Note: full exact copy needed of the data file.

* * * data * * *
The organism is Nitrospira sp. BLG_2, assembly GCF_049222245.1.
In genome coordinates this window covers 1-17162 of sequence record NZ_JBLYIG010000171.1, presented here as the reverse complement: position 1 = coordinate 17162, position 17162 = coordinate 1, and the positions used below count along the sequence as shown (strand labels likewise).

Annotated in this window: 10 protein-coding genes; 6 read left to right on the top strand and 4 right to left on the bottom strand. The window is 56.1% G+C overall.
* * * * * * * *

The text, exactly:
The organism is Nitrospira sp. BLG_2, assembly GCF_049222245.1.
In genome coordinates this window covers 1-17162 of sequence record NZ_JBLYIG010000171.1, presented here as the reverse complement: position 1 = coordinate 17162, position 17162 = coordinate 1, and the positions used below count along the sequence as shown (strand labels likewise).

Annotated in this window: 10 protein-coding genes; 6 read left to right on the top strand and 4 right to left on the bottom strand. The window is 56.1% G+C overall.